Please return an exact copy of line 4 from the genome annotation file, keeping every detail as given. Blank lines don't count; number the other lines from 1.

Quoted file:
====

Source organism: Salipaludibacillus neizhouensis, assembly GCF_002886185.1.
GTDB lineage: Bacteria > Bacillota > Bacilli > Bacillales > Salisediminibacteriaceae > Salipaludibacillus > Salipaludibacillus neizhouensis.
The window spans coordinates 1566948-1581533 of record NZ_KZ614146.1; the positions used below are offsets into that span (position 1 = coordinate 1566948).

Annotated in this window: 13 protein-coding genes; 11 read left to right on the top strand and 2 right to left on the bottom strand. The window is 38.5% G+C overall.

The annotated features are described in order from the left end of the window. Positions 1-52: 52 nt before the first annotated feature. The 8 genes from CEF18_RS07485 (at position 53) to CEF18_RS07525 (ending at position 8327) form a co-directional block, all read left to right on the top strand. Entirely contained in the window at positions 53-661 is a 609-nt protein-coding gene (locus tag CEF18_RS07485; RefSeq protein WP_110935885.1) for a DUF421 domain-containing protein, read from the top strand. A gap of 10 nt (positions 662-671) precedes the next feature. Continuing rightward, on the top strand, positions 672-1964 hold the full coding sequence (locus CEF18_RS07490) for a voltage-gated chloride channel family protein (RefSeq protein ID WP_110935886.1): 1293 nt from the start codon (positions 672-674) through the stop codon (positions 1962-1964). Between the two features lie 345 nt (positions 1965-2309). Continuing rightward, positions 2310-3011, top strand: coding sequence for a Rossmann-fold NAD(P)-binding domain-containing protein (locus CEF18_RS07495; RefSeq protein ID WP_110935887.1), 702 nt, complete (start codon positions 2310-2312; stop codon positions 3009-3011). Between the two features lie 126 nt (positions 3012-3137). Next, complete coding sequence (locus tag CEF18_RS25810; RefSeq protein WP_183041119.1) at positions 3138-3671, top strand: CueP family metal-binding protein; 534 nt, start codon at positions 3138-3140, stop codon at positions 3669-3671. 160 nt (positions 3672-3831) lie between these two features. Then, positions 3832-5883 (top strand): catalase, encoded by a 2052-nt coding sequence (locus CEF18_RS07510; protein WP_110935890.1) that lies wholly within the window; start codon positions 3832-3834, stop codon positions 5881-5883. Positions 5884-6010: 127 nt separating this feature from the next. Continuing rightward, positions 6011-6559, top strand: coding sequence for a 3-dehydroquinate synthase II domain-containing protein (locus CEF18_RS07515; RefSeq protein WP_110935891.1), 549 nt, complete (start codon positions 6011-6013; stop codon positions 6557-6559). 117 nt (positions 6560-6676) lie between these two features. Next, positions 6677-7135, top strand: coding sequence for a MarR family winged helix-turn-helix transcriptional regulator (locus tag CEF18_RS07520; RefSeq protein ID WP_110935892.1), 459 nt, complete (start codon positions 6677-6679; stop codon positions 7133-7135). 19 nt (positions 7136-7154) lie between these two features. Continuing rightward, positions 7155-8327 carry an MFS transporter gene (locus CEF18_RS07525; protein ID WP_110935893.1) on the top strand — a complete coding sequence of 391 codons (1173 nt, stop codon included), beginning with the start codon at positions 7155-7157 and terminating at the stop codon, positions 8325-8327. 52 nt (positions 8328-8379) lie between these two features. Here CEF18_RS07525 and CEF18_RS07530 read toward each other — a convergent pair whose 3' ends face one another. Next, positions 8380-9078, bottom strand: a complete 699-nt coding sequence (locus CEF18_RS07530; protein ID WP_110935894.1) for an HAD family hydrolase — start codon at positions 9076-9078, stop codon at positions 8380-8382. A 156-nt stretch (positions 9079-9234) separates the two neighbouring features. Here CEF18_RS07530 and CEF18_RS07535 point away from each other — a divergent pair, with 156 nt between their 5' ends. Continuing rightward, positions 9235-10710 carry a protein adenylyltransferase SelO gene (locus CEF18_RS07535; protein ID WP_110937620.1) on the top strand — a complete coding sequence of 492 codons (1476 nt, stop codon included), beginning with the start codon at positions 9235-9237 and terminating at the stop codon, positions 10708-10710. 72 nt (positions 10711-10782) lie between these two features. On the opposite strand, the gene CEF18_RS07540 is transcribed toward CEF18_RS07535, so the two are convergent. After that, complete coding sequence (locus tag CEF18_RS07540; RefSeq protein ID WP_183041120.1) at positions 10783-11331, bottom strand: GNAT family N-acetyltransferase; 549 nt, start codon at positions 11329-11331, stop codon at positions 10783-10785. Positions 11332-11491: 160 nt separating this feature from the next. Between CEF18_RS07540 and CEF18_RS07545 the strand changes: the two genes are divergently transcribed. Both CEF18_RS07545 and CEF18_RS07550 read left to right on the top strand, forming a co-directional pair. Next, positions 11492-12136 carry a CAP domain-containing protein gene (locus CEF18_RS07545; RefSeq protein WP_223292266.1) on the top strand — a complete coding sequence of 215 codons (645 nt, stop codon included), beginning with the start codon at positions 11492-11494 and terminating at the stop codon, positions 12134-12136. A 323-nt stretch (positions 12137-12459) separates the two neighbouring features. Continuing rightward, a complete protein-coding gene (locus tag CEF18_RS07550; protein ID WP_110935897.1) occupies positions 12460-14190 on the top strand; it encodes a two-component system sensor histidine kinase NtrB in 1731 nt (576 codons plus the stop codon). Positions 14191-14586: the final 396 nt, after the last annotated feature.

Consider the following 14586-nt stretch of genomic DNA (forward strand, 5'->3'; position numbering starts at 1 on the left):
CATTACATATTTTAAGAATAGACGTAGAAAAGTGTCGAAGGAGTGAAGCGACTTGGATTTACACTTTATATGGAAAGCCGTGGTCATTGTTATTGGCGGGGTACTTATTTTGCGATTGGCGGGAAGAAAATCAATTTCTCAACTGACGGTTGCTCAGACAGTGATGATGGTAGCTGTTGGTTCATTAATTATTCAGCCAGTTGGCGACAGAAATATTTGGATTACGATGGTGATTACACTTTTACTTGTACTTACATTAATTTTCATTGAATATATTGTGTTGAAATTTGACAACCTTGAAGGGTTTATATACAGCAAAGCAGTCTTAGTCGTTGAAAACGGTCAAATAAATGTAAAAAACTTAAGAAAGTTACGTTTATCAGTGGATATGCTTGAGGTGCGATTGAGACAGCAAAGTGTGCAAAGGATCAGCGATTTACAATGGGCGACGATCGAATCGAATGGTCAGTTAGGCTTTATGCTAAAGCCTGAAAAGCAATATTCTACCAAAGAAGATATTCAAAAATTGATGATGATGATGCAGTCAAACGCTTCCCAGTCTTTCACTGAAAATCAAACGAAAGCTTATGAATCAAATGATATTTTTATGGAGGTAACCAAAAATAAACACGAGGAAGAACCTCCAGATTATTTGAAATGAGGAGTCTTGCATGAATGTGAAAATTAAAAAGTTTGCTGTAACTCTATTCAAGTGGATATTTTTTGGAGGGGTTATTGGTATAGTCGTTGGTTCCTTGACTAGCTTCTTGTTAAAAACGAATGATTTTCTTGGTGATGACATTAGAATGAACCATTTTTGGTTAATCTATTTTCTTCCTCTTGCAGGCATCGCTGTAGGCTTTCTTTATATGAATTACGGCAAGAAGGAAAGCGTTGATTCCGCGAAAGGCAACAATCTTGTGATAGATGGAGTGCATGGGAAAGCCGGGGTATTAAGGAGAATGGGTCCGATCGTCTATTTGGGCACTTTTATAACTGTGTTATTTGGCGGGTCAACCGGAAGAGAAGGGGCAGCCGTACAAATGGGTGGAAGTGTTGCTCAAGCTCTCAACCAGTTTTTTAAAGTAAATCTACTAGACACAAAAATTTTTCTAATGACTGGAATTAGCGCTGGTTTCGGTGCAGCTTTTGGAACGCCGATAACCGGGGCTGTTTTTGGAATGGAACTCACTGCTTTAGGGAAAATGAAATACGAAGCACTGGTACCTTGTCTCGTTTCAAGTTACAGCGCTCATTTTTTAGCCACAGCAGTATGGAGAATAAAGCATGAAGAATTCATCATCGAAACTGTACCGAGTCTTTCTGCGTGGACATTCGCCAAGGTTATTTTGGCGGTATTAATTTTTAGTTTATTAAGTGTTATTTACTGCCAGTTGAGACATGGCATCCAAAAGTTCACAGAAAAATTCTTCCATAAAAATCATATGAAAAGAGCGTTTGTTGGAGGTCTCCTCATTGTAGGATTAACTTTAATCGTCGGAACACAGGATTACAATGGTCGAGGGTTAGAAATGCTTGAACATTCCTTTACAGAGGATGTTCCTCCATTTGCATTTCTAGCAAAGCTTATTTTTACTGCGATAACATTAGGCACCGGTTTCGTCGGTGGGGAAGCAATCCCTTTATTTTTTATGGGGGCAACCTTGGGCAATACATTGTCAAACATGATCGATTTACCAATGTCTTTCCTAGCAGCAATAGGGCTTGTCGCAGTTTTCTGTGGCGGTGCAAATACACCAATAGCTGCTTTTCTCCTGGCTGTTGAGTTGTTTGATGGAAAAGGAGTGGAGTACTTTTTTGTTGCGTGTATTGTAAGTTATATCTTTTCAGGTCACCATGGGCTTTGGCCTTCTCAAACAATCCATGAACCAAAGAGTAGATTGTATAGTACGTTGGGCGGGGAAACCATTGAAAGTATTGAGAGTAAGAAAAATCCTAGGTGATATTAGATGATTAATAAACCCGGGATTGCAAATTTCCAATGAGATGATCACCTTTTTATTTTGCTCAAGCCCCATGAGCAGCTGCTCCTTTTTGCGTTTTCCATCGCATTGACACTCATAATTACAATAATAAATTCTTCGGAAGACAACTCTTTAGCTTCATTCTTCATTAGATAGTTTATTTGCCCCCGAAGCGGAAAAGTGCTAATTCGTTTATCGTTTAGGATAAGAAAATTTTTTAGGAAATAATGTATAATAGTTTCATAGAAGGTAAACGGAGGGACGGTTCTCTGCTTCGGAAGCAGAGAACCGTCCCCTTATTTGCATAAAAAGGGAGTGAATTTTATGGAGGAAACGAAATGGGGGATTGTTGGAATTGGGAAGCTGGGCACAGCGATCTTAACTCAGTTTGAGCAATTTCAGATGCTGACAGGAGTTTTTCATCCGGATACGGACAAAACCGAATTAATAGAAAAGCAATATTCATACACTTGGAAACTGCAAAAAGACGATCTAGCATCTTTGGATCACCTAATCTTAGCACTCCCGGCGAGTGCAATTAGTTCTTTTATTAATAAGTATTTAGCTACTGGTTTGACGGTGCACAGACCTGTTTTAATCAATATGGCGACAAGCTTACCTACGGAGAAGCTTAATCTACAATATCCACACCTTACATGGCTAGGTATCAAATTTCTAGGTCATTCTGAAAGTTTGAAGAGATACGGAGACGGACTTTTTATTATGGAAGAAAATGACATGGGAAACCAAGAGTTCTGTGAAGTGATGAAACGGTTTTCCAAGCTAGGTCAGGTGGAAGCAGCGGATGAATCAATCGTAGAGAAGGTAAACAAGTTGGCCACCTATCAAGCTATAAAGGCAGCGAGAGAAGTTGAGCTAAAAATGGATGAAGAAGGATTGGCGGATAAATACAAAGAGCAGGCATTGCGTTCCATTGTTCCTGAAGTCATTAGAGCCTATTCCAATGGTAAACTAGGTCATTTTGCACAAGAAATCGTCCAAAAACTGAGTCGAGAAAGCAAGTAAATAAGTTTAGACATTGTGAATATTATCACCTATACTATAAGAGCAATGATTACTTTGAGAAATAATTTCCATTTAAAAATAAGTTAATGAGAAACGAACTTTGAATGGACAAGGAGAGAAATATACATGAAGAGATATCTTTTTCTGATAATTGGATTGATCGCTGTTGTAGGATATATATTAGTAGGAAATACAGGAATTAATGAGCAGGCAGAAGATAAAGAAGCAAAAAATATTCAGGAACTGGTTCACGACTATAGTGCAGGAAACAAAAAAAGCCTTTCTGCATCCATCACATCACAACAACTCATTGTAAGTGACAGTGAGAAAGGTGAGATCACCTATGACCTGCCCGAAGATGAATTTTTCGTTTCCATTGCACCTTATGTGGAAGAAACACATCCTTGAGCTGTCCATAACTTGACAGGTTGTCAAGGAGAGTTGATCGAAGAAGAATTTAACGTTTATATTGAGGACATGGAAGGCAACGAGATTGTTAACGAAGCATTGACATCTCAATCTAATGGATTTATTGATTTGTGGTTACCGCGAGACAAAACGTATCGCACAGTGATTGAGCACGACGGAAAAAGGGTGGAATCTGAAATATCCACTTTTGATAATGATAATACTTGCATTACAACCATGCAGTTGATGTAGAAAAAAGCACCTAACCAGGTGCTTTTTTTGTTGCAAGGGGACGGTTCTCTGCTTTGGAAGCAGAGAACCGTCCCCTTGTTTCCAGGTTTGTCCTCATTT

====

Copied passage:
Annotated in this window: 13 protein-coding genes; 11 read left to right on the top strand and 2 right to left on the bottom strand. The window is 38.5% G+C overall.